Decision #27/21 - Type: Workers Compensation
The worker is appealing the decision made by the Workers Compensation Board ("WCB") that their claim is not acceptable. A teleconference hearing was held on February 4, 2021 to consider the worker's appeal.
Whether or not the claim is acceptable.
The claim is acceptable.
The worker filed a Worker Incident Report with the WCB on May 21, 2019 indicating they injured their lower back in an incident at work on May 14, 2019. The worker described attempting to grab an item out of a truck when their hands slipped off the package and they fell backwards. The worker described landing on gravel and mud with both back and buttocks hitting the ground at once.
The worker saw a family physician on May 16, 2019, who recorded the worker’s complaints of continuous ache in their lower back with tightness. After examining the worker, the physician noted decreased range of motion and swelling on the right side of the worker’s lower back. The physician recommended restrictions, referred the worker for physiotherapy and suggested the worker remain off work.
On May 23, 2019, the WCB spoke to the worker’s manager who provided further details of the events of the date of accident and beyond. The worker’s manager advised the WCB the worker did not advise the employer they would not be in on May 15, 2019. The manager spoke to the worker on May 16, 2019, who advised they missed work on May 15, 2019 due to being tired from the previous day but did not mention to the manager that they had been injured the previous day or indicate they were in pain. The employer also advised the worker that due to damage to a vehicle the worker used the previous day, there was no work for them that day. The manager confirmed the worker called in again later on May 16, 2019 to advise they sought medical treatment as they had injured their back the previous day and required at least the next 10 days off work.
The WCB contacted the worker on May 23, 2019 to further discuss the claim. The worker confirmed the mechanism of injury as described on the Worker Incident Report and described their pain following the accident as feeling “…like there is a belt around [my] lower back (lumbar) and someone is tightening it…”, with the pain increasing as the evening progressed. The worker advised they contacted the employer the morning of May 15, 2019 to advise they would not be in that day and left a message, noting they did not want to leave a message with the person who answered the phone about their injury and wanted to speak to their manager, which did not happen until May 16, 2019.
On May 29, 2019, the WCB advised the worker it could not be established they sustained an injury at work on May 14, 2019 and as such, the claim was not acceptable.
The worker requested reconsideration of the WCB’s decision to Review Office on December 9, 2019. In the Review Office submission, the worker noted they failed to realize the extent of their injury until after seeking medical treatment, at which point the treating physician recommended they make a WCB claim. On receiving this advice, the worker contacted the employer to advise of the workplace accident. The worker believed they followed the correct protocol for reporting injuries according to their employer and as such, their claim should be accepted.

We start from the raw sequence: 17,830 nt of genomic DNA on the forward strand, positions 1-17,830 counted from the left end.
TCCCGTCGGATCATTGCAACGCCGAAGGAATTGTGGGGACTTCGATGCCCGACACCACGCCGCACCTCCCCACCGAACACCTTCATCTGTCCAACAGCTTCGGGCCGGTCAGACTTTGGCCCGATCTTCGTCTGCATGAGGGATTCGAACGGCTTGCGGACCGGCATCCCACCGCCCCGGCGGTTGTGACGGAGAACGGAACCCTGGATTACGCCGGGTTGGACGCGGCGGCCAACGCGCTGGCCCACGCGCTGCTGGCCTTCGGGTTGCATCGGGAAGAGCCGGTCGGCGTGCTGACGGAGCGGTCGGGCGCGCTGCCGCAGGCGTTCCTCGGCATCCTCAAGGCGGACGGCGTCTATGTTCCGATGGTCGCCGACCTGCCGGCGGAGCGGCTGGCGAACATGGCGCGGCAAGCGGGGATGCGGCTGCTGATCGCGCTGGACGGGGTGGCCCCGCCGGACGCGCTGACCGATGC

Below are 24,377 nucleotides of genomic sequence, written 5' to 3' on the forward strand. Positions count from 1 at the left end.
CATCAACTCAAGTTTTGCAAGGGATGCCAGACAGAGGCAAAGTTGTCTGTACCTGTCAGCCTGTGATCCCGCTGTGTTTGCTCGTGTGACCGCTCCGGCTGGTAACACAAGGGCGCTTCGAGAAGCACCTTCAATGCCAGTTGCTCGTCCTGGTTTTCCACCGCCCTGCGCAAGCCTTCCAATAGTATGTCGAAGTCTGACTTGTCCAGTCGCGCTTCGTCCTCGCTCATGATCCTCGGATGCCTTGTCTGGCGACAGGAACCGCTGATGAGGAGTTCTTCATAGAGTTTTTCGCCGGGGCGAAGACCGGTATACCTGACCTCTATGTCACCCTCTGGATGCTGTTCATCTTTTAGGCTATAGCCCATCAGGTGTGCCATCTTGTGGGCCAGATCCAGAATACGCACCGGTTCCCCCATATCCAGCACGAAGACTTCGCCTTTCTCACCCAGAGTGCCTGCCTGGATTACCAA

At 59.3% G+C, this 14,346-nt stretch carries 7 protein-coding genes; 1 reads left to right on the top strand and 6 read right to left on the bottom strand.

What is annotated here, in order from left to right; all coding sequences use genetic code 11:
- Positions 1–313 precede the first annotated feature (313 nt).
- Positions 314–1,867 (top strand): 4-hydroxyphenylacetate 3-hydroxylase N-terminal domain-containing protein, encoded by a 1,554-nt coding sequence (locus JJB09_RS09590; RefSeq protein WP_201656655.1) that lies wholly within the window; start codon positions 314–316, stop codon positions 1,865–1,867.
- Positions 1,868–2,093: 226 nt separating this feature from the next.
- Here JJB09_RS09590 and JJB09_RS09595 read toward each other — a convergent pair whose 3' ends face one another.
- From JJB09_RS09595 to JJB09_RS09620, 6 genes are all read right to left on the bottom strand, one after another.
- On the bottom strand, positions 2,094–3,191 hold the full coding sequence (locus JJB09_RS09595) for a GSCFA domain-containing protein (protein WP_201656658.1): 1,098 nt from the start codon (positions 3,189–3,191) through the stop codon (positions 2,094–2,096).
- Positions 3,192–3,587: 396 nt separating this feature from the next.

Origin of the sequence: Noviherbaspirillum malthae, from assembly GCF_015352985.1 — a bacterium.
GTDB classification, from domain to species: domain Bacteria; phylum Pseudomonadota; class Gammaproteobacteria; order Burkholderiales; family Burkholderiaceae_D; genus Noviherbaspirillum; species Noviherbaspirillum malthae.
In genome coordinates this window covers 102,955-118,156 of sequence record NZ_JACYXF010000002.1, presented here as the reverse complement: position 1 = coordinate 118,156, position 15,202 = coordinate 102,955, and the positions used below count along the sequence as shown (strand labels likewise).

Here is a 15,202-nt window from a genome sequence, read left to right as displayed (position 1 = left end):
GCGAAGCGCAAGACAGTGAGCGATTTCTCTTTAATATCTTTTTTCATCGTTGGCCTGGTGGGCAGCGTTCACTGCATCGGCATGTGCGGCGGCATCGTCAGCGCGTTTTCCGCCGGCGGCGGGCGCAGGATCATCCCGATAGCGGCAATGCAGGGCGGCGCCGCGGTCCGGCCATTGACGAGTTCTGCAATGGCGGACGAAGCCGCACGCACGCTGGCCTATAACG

On February 18, 2020, Review Office found the worker’s claim was not acceptable noting several inconsistencies in the worker’s reporting of the workplace accident and aspects of the report of the worker’s claim. Review Office could not establish the worker sustained an injury due to an accident arising out of and in the course of their employment.
The worker’s representative filed an appeal with the Appeal Commission on April 2, 2020. A teleconference hearing was arranged for February 4, 2021.
The Appeal Commission and its panels are bound by The Workers Compensation Act (the "Act"), regulations under that Act and the policies established by the WCB's Board of Directors.
The Act sets out the definition of an accident in s 1(1) as a chance event occasioned by a physical or natural cause, as a result of which a worker is injured. The definition includes events arising out of and in the course of employment.
When it is established that a worker has been injured as a result of an accident at work, the worker is entitled to benefits under s 4(1) of the Act. Those benefits may include wage loss benefits where there is a loss of income earning capacity arising out of the injury or medical aid is required to cure and provide relief from injury arising out of a compensable accident or other compensation as provided for under the Act.
The worker was represented in the hearing by a worker advisor who made an oral submission on behalf of the worker. The worker provided testimony through answers to questions posed by panel members.
The worker`s position, as outlined by the worker advisor, is that as a result of the fall that occurred arising out of and in the course of the worker undertaking their job duties on May 14, 2019, the worker suffered injury to their lower back. The injury was reported to the employer on May 16, 2019 and the worker sought appropriate medical attention the same day. Soon thereafter, the worker reported the claim to the WCB. Having met their obligations in respect of reporting and seeking medical attention for the injury that resulted from the workplace accident, the worker’s claim should be accepted.
The worker described to the panel how the injury occurred, indicating that at the time, the worker was delivering packages of lengthy material and had to pull it out of the vehicle. To do so, the worker put one foot on the vehicle bumper to brace themselves as they reached into the vehicle and pulled out the materials. The other foot, on the ground, slipped and the worker fell, landing on their lower back and buttocks. The worker indicated this happened while pulling out the second last bundle of materials. They completed the delivery and then drove the vehicle back to the employer’s compound to park it, punch out and leave the keys before heading home.
The worker explained that they did not advise the employer of the accident on the day of the injury as there was no one at work when the worker returned for the day. The next day, the worker woke feeling too sore to work. They called into work in the morning to advise they would not be coming in but did not speak to the manager to report what had happened. The same day, the worker called to book an appointment with their physician.